The film focuses on three city folks who unknowingly share the same apartment: Mei, a real estate agent who uses it for her sexual affairs; Ah-jung, her current lover; and Hsiao-ang, who’s stolen the key and uses the apartment as a retreat.
A tender triptych on loneliness and urban alienation à la Antonioni, Vive l’amour is the breakthrough (and Golden Lion-winning) sophomore feature from Taiwan’s Tsai Ming-liang, one of our greatest directors: a master of contemplative cinema, deadpan humor, and wry melancholy.
An attempt to retreat from a cruelly indifferent city/universe brings together three unwitting companions in despair and exposes the secret devastation in their lives. Even together they are profoundly alone. The camera isolates these individuals, deliberately examining their uniquely wrecked inner selves while never truly allowing them to escape the city that has left them in ruins.
Do you think there was a decisive moment when Tsai looked at Lee Kang-sheng and knew that he'd never make another movie without him? Do you think it was when he was doing those pushups in that dress & boa? I love this film. I love these characters; if I was the type to have heroes, it'd be them. I love this early piece of what develops through Tsai's films as not just world-view but manifesto. And, gah! The beauty...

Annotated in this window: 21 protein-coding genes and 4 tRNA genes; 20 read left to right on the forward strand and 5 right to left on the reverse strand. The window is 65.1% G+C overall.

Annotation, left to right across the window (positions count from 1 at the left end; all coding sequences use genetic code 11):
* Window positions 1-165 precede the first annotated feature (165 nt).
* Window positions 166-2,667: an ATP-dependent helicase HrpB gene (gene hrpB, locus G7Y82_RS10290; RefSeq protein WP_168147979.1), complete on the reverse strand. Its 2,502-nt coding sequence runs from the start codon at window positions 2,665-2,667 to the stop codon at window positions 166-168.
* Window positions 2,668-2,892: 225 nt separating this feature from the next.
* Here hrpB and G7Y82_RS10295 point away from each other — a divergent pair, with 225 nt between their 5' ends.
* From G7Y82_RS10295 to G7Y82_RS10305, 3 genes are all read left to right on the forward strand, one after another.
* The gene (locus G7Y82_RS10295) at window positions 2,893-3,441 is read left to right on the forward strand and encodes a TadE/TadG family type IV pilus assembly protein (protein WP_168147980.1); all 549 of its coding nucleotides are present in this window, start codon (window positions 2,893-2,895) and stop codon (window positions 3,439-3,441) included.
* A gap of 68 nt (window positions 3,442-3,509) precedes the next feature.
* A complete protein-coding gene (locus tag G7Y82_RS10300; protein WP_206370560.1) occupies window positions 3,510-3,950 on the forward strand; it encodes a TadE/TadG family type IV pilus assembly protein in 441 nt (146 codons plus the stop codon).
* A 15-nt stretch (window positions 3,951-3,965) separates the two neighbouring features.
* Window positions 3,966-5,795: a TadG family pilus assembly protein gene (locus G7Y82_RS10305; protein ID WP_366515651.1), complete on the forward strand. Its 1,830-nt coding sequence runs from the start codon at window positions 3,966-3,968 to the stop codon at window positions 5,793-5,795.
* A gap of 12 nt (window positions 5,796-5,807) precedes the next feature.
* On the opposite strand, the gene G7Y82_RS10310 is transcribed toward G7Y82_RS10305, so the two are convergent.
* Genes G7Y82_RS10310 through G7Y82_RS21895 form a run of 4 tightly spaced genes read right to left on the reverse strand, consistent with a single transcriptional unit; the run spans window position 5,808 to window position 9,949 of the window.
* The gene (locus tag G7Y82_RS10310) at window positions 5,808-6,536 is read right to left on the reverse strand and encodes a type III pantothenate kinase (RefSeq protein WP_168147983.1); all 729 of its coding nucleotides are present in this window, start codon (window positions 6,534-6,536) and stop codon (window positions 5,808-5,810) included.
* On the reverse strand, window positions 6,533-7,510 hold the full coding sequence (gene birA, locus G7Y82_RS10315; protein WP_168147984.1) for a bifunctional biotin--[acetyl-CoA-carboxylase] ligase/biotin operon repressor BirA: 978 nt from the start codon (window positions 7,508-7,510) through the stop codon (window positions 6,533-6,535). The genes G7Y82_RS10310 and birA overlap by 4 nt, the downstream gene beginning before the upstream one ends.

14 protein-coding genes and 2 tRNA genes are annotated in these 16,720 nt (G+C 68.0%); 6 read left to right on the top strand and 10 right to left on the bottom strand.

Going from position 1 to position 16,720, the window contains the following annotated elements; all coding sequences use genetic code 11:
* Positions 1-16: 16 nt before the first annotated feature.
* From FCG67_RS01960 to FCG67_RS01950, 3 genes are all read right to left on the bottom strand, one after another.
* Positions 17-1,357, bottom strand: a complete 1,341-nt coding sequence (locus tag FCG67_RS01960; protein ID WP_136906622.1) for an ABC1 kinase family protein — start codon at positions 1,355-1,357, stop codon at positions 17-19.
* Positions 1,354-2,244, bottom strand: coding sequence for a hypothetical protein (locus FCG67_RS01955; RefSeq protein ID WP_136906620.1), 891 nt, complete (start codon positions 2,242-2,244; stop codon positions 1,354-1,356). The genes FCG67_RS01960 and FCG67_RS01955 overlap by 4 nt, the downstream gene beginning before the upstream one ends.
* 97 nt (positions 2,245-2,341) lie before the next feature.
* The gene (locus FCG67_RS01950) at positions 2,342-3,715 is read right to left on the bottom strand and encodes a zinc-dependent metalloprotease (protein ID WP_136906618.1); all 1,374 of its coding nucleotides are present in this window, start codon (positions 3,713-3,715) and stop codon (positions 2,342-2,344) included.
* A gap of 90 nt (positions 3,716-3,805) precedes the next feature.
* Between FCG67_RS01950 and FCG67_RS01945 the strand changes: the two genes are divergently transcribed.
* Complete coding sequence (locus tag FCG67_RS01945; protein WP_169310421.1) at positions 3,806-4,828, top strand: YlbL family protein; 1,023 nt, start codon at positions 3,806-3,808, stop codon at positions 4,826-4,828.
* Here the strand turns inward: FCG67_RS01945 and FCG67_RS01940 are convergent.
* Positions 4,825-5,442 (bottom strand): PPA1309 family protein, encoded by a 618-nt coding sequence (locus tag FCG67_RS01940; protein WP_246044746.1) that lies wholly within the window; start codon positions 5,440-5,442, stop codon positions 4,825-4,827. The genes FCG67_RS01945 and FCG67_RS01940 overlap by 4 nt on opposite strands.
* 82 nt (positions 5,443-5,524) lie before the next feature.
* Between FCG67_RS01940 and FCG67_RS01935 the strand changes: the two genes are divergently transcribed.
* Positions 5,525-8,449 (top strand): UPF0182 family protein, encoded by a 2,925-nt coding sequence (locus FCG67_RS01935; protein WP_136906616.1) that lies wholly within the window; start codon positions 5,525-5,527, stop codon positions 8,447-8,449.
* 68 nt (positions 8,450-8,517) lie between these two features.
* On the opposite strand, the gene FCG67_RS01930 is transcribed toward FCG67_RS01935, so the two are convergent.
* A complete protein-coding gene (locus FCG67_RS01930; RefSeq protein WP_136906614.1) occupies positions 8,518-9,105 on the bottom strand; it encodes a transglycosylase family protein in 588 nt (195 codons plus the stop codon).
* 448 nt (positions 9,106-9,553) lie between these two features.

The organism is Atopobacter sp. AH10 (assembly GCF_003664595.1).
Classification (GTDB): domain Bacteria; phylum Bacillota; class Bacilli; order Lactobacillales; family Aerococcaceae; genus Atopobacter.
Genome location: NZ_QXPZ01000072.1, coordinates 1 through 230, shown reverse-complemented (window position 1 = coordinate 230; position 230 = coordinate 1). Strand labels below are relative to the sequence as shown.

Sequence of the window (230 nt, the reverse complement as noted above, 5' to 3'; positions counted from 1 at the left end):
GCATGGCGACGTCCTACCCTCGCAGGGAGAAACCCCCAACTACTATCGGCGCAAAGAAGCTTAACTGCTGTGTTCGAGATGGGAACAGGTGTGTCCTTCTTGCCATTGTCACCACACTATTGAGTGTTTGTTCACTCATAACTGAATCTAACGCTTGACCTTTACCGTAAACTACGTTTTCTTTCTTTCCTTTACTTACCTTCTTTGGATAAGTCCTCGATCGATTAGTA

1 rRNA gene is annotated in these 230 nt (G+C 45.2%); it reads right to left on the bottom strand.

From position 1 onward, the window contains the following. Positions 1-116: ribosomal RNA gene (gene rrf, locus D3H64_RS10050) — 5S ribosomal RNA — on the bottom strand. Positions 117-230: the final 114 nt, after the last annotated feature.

Urban alienation in modernizing Taiwan through three lonely characters unable to understand themselves or even communicate with each other despite a close, although secret, physical proximity. Materialism, fantasy and pure sensualism proves to be unfulfilling for all of them. Ming-Liang's observation of this is delicate as their traits are slowly developed from their unique habits and quirks.
For many urbanites, city life is often a sad and lonely existence, despite its deceptive allure. Beautiful, bittersweet ironies abound in this movie gem and Mei's climactic breakdown scene alone is worth the price of admission.
It's one of the most heartbreaking films I've ever watch. It felt tremendously personal for me: this thirst for companionship and this self-awareness of one's alienation and the fact that you are truly alone in this world. I see myself in the last shot, also crying of how lonely it is to live alone.
Oh man, that final scene is so relatable. Sometimes the bleakness and general BS of life really does become unbearable, and you just want to go sit in a quiet park and cry your ass off for a little while. Vive la catharsis!
Alone together, as they say: young people who can't afford luxury and haven't found soulmates see if they can fake both in this beautiful drama whose minimalist script sneaks up on you with gradually revealed wisdom. It's looser and less forceful than Tsai's later masterpieces (my votes are for Wayward Cloud and What Time is It There?), but his themes and style were coalescing. Lovely melancholy by any standard.
The sarcophagi metaphor works, and the last minutes are a blazing homage to Antonioni. Principled, but an inevitable absence of characterization in the trio of actors, who are, after all, tropes of the dejected, not Mastroianni, Delon, and Vitti.